However unreasonable these are, and despite the fact that these are not compliant with international law, they are seen by investors as posing a risk to the multi-billion-dollar investments required to develop these gas fields. With Turkey having demonstrated repeatedly that it is quite prepared to use its navy to enforce such demands, it deters investors from taking such a risk.
The other is EU’s policies on the future of gas in Europe that I described earlier.
One question that is often asked is: given these challenges, why are the international oil companies (IOCs) continuing exploration and drilling in Cyprus EEZ?
These companies have long-term horizons. They operate in many parts of the world and key to their operations – and their market value – is successful exploration to maintain healthy reserves portfolios. Depending on market conditions, they select and develop their most promising discoveries, leaving the rest until their turn comes.
Given the situation in the region, and global gas demand needs, I expect that – unless geopolitical change comes earlier – the turn of East Med and Cyprus gas fields will eventually come later this decade.
Key to overcoming the problems in the region, and to advance Cyprus inalienable right to develop its gas fields, is a solution of Cyprus problem. Presidential elections in both Cyprus and Turkey next year, will provide the new presidents with new mandates. For Turkey the critical issue is sorting out its dire economic problems, but also redefining its future role within the evolving new world order. This will require closer realignment with the EU, the US and Nato. Solution of the Cyprus problem would remove a serious barrier in these relations, particularly with Turkey’s biggest economic partner: Europe.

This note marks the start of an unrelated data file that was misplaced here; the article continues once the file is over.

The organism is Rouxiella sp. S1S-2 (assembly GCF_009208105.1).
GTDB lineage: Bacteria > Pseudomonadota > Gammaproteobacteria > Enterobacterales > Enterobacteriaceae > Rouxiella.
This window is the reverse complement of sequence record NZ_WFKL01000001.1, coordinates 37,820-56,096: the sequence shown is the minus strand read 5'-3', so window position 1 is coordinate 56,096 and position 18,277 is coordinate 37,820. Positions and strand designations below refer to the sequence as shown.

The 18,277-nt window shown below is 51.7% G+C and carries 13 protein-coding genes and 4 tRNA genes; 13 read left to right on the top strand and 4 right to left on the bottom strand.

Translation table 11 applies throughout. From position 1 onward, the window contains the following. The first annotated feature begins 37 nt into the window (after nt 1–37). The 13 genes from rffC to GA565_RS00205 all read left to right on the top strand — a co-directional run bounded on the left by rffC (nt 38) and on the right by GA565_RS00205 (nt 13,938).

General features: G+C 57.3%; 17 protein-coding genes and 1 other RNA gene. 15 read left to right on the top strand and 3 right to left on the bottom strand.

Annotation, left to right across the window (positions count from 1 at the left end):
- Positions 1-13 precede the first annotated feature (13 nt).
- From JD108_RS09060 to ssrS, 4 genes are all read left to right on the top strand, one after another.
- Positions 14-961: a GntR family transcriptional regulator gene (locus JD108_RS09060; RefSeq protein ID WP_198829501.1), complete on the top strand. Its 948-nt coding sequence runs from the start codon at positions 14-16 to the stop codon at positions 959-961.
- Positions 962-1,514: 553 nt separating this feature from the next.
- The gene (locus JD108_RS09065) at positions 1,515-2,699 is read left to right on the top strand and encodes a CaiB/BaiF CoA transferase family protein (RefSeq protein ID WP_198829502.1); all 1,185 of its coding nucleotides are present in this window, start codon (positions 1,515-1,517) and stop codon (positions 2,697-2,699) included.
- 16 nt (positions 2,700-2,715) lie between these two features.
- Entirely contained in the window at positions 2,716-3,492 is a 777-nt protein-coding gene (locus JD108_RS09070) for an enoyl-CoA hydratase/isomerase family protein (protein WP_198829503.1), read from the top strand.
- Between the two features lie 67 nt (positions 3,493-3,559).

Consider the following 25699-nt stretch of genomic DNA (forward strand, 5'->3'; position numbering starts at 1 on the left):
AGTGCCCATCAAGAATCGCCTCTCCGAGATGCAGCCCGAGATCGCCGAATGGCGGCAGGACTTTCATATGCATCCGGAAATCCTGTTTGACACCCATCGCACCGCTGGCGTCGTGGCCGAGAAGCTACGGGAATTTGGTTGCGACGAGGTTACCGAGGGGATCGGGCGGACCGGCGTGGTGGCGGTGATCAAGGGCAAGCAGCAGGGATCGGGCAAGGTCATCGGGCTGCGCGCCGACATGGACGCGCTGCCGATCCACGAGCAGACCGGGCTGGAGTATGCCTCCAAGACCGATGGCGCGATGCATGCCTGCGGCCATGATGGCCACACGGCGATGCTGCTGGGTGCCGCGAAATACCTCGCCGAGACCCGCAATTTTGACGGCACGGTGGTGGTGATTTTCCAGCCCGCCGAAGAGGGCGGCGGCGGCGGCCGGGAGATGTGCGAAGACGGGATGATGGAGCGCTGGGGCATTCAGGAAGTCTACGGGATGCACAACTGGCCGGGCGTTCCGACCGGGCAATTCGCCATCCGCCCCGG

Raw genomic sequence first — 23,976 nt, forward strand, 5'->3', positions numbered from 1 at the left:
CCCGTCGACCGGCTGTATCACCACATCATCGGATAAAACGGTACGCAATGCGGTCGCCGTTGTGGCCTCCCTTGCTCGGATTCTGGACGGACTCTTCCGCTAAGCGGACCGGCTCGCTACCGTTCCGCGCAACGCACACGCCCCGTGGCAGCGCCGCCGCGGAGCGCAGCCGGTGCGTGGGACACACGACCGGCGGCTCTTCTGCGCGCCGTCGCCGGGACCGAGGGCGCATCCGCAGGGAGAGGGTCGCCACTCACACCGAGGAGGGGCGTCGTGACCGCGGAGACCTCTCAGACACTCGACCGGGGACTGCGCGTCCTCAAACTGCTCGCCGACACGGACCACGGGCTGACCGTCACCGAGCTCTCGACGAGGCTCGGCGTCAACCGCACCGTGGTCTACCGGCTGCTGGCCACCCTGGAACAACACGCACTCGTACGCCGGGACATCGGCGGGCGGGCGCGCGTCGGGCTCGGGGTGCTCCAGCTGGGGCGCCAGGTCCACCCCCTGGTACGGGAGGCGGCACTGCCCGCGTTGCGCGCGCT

In an interview early August with CNA, Ursula von der Leyen spoke about energy cooperation between the two communities. She commented on possible confidence-building measures, saying that “an agreement between the two communities on the exploitation of hydrocarbon resources in the Cypriot EEZ…can start a wider discussion on energy management in Cyprus.” Post-election, this issue will return and it will need to be addressed by the new president.
Such developments could help open the way for the IOCs to revisit plans to export Cyprus gas to the Asian markets. This could be done by expanding Egypt’s existing LNG plants, or, with more discoveries, bringing back the idea of an LNG plant in Cyprus.
It could also open the way for a pipeline from the Cypriot gas fields to supply the needs of the whole of Cyprus with the cheapest natural gas compared to other options. An offer of natural gas to Turkish Cypriots could contribute to the solution.
Should geopolitical challenges posed by Turkey be overcome, a fast-track option for Eni/TotalEnergies is to tie block 6 discoveries to the nearby Zohr gasfield in Egypt so that gas can then be piped to Damietta LNG for liquefaction and export. This could expedite development of gas discoveries in block 6, and also make-up for the 20 per cent shortfall in Zohr gas production as a result of water-breakthrough problems.
Cyprus must prepare a long-term and realistic strategy for the exploitation of its gas in close cooperation with the IOCs active in its EEZ. It must also prepare a strategy for the possible exploitation of Cypriot natural gas regionally to support the transition to clean energy.
Author: Dr Charles Ellinas, senior fellow at the Global Energy Centre of the Atlantic Council